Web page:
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Supreme Court of the United States
January 10, 2012, Argued; June 21, 2012, Decided * *Together with Federal Communications Commission v. ABC, Inc., et al., also on certiorari to the same court (see this Court's Rule 12.4).
[*243] Justice Kennedy delivered the opinion of the Court.
In FCC v. Fox Television Stations, Inc., 556 U. S. 502, 529, 129 S. Ct. 1800, 173 L. Ed. 2d 738 (2009) (Fox I), the Court held that the Federal Communications Commission's decision to modify its indecency enforcement regime to regulate so-called fleeting expletives was neither arbitrary nor capricious. The Court then declined to address the constitutionality of the policy, however, because the United States Court of Appeals for the Second Circuit had yet to do so. On remand, the Court of Appeals found the policy was vague and, as a result, unconstitutional. 613 F.3d 317 (2010). The case now returns to this Court for decision upon the constitutional question.
In Fox I, the Court described both the regulatory framework through which the Commission regulates broadcast indecency [****8] and the long procedural history of this case. The Court need not repeat all that history, but [***240] some preliminary discussion is necessary to understand the constitutional issue the case now presents.
Title 18 U. S. C. § 1464 provides that “[w]hoever utters any obscene, indecent, or profane language by means of radio communication shall be fined . . . or imprisoned not more than two years, or both.” The Federal Communications Commission (Commission) has been instructed by Congress to enforce § 1464 between the hours of 6 a.m. and 10 p.m., see Public Telecommunications Act of 1992, § 16(a), 106 Stat. 954, note following 47 U. S. C. § 303, p. 113 (Broadcasting of Indecent Programming). And the Commission has applied [*244] its regulations to radio and television broadcasters alike, see Fox I, supra, at 505-506, 129 S. Ct. 1800, 173 L. Ed. 2d 738; see also 47 CFR § 73.3999 (2010) (Commission regulation prohibiting the broadcast of any obscene material or any indecent material between 6 a.m. and 10 p.m.). Although the Commission has had the authority to regulate indecent broadcasts under § 1464 since 1948 (and its predecessor commission, the Federal Radio Commission, since 1927), it did not begin to enforce § 1464 until the 1970's. See Campbell, [****9] Pacifica Reconsidered: Implications for the Current Controversy Over Broadcast Indecency, 63 Fed. Com. L. J. 195, 198 (2010).
This Court first reviewed the Commission's indecency policy in FCC v. Pacifica Foundation, 438 U. S. 726, 98 S. Ct. 3026, 57 L. Ed. 2d 1073 (1978). In Pacifica, the Commission determined that George Carlin's “Filthy Words” monologue was indecent. It contained “ 'language that describes, in terms patently offensive as measured by contemporary community standards for the broadcast medium, sexual or excretory activities and organs, at times of the day when there is a reasonable risk that children may be in the audience.' Id., at 732, 98 S. Ct. 3026, 57 L. Ed. 2d 1073 (quoting 56 F. C. C. 2d 94, 98 (1975)). This Court upheld the Commission's ruling. The broadcaster's statutory challenge was rejected. The Court held the Commission was not engaged in impermissible censorship within the meaning of 47 U. S. C. § 326 (1976 ed.), see 438 U. S., at 735-739, 98 S. Ct. 3026, 57 L. Ed. 2d 1073, and that § 1464's definition of indecency was not confined to speech with an appeal to the prurient interest, see id., at 738-741, 98 S. Ct. 3026, 57 L. Ed. 2d 1073. Finding no First Amendment violation, the decision explained the constitutional standard under which regulations of broadcasters are assessed. It observed that [****10] “broadcast media have established a uniquely pervasive presence in the lives of all Americans,” id., at 748, 98 S. Ct. 3026, 57 L. Ed. 2d 1073, and that “broadcasting is uniquely accessible to children, even those too young to read,” id., at 749, 98 S. Ct. 3026, 57 L. Ed. 2d 1073. In light of these considerations, “broadcasting . . . has received the most limited First Amendment protection.” Id., at 748, 98 S. Ct. 3026, 57 L. Ed. 2d 1073. Under this standard the Commission's order [*245] passed constitutional scrutiny. The Court did note the narrowness of its holding, explaining that it was not deciding whether “an occasional expletive . . . would justify any sanction.” Id., at 750, 98 S. Ct. 3026, 57 L. Ed. 2d 1073; see also id., at 760-761, 98 S. Ct. 3026, 57 L. Ed. 2d 1073 (Powell, J., concurring in part and concurring in judgment) (“[C]ertainly the Court's holding . . . does not [***241] speak to cases involving the isolated use of a potentially offensive word in the course of a radio broadcast, as distinguished from the verbal shock treatment administered by respondent here”).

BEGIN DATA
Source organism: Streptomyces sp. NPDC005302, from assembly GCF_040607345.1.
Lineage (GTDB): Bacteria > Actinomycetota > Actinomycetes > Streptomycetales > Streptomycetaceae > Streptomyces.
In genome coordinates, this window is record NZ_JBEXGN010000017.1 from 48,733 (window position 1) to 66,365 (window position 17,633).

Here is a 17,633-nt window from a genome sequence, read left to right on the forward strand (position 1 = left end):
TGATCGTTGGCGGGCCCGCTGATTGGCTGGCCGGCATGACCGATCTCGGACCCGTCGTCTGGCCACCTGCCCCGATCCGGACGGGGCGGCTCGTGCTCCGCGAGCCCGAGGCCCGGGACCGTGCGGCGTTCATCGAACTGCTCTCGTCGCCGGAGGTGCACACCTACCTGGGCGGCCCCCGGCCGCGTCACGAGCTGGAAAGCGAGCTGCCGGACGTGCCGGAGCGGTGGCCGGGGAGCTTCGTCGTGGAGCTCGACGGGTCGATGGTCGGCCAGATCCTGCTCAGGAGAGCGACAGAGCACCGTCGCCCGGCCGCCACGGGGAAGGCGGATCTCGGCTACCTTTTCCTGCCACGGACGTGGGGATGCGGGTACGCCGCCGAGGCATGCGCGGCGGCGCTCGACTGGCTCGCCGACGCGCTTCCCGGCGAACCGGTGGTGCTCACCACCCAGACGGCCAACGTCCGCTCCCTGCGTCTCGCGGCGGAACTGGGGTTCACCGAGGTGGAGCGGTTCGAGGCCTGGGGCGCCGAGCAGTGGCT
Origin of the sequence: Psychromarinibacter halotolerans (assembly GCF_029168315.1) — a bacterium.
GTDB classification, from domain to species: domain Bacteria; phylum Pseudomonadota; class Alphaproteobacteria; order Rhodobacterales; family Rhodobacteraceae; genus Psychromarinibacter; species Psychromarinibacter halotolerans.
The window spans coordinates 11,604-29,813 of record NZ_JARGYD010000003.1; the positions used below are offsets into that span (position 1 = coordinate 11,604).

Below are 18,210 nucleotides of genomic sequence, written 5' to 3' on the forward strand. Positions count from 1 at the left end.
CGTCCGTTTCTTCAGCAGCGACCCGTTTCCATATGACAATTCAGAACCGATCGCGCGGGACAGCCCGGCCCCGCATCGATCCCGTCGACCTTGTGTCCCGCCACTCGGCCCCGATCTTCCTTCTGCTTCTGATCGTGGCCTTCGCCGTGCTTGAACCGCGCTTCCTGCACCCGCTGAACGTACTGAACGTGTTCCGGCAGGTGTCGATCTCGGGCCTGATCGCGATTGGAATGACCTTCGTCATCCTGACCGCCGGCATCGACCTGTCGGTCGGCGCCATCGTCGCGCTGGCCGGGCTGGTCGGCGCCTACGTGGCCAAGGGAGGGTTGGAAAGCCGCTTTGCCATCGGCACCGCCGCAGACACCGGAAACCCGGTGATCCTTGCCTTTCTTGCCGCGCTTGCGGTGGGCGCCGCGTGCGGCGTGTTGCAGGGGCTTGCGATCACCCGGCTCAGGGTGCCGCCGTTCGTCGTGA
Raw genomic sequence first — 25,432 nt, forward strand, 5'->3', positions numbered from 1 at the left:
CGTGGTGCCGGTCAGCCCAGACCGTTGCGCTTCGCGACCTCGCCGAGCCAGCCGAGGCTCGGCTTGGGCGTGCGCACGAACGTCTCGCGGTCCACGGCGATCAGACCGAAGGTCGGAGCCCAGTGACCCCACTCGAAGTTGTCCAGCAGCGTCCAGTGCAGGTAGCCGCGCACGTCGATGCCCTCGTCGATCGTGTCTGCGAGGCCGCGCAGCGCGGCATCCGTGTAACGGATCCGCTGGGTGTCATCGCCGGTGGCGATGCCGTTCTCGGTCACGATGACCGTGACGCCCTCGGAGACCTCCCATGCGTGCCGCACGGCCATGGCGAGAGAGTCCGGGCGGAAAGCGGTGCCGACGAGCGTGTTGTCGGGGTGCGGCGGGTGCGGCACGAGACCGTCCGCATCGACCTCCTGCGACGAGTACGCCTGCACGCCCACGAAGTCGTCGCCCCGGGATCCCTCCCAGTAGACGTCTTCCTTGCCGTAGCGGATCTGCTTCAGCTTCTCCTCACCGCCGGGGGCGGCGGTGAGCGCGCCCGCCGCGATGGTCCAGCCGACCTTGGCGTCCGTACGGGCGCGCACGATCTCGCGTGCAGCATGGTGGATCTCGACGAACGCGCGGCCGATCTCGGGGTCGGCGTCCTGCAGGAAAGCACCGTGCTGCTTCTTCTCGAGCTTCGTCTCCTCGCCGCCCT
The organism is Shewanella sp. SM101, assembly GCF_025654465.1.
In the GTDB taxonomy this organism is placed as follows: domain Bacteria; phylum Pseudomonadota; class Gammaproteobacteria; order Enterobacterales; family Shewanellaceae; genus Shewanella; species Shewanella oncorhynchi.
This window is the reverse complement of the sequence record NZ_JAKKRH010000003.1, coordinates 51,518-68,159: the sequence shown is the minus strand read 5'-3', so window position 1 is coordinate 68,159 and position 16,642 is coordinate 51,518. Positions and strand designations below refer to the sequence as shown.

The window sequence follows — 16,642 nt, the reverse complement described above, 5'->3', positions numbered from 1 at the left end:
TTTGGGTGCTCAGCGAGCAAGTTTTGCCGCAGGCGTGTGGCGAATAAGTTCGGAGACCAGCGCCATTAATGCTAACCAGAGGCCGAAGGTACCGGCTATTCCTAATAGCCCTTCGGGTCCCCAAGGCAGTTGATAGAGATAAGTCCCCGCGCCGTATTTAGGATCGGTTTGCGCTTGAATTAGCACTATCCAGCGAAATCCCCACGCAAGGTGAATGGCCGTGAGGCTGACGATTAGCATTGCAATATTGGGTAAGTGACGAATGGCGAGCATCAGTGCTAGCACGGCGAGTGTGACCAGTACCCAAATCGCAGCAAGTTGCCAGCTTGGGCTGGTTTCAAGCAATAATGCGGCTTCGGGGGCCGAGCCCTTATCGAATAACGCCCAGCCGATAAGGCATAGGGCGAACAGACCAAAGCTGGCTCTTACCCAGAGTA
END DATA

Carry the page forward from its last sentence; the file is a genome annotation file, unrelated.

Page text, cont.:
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567 U.S. 239 *; 132 S. Ct. 2307 **; 183 L. Ed. 2d 234 ***; 2012 U.S. LEXIS 4661 ****; 80 U.S.L.W. 4494; 40 Media L. Rep. 1881; 23 Fla. L. Weekly Fed. S 420; 56 Comm. Reg. (P & F) 331; 2012 WL 2344462
FEDERAL COMMUNICATIONS COMMISSION, et al., Petitioners v. FOX TELEVISION STATIONS, INC., et al.FEDERAL COMMUNICATIONS COMMISSION, et al., Petitioners v. ABC, INC., et al.
Prior History: [****1] ON WRIT OF CERTIORARI TO THE UNITED STATES COURT OF APPEALS FOR THE SECOND CIRCUIT.
ABC, Inc. v. FCC, 404 Fed. Appx. 530, 2011 U.S. App. LEXIS 72 (2d Cir., 2011)Fox TV, Inc. v. FCC, 613 F.3d 317, 2010 U.S. App. LEXIS 14293 (2d Cir., 2010)
Disposition: 613 F.3d 317 (first case) and 404 Fed. Appx. 530 (second case), vacated and remanded.
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